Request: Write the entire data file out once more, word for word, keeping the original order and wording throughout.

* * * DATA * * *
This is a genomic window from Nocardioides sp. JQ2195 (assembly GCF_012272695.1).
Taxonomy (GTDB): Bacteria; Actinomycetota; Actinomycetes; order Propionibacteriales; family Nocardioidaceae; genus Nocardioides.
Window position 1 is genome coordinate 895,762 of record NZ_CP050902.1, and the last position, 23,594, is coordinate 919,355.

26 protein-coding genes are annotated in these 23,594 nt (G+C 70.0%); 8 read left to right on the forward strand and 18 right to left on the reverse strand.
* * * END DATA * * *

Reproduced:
This is a genomic window from Nocardioides sp. JQ2195 (assembly GCF_012272695.1).
Taxonomy (GTDB): Bacteria; Actinomycetota; Actinomycetes; order Propionibacteriales; family Nocardioidaceae; genus Nocardioides.
Window position 1 is genome coordinate 895,762 of record NZ_CP050902.1, and the last position, 23,594, is coordinate 919,355.

26 protein-coding genes are annotated in these 23,594 nt (G+C 70.0%); 8 read left to right on the forward strand and 18 right to left on the reverse strand.